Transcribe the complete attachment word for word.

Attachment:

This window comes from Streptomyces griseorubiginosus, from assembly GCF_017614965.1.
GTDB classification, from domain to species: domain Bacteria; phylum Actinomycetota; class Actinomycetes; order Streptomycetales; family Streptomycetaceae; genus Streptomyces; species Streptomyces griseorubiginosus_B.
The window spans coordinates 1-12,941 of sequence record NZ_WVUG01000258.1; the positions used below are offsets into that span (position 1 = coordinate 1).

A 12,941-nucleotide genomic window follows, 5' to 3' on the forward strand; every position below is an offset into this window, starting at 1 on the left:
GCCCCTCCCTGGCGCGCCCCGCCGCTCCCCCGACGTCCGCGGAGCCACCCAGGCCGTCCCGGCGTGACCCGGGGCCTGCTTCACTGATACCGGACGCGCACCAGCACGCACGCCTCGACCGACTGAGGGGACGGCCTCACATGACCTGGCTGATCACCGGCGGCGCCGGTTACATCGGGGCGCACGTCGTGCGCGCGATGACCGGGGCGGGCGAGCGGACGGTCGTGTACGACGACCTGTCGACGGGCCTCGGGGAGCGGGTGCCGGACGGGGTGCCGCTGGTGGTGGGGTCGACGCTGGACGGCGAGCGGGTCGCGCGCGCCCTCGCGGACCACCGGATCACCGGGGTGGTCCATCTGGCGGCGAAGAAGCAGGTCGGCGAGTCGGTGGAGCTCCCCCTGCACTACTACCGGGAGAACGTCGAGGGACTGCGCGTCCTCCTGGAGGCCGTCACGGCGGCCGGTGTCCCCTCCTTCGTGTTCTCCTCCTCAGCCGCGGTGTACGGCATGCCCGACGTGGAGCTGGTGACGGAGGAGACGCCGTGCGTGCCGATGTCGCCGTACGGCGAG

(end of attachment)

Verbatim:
This window comes from Streptomyces griseorubiginosus, from assembly GCF_017614965.1.
GTDB classification, from domain to species: domain Bacteria; phylum Actinomycetota; class Actinomycetes; order Streptomycetales; family Streptomycetaceae; genus Streptomyces; species Streptomyces griseorubiginosus_B.
The window spans coordinates 1-12,941 of sequence record NZ_WVUG01000258.1; the positions used below are offsets into that span (position 1 = coordinate 1).

A 12,941-nucleotide genomic window follows, 5' to 3' on the forward strand; every position below is an offset into this window, starting at 1 on the left:
GCCCCTCCCTGGCGCGCCCCGCCGCTCCCCCGACGTCCGCGGAGCCACCCAGGCCGTCCCGGCGTGACCCGGGGCCTGCTTCACTGATACCGGACGCGCACCAGCACGCACGCCTCGACCGACTGAGGGGACGGCCTCACATGACCTGGCTGATCACCGGCGGCGCCGGTTACATCGGGGCGCACGTCGTGCGCGCGATGACCGGGGCGGGCGAGCGGACGGTCGTGTACGACGACCTGTCGACGGGCCTCGGGGAGCGGGTGCCGGACGGGGTGCCGCTGGTGGTGGGGTCGACGCTGGACGGCGAGCGGGTCGCGCGCGCCCTCGCGGACCACCGGATCACCGGGGTGGTCCATCTGGCGGCGAAGAAGCAGGTCGGCGAGTCGGTGGAGCTCCCCCTGCACTACTACCGGGAGAACGTCGAGGGACTGCGCGTCCTCCTGGAGGCCGTCACGGCGGCCGGTGTCCCCTCCTTCGTGTTCTCCTCCTCAGCCGCGGTGTACGGCATGCCCGACGTGGAGCTGGTGACGGAGGAGACGCCGTGCGTGCCGATGTCGCCGTACGGCGAG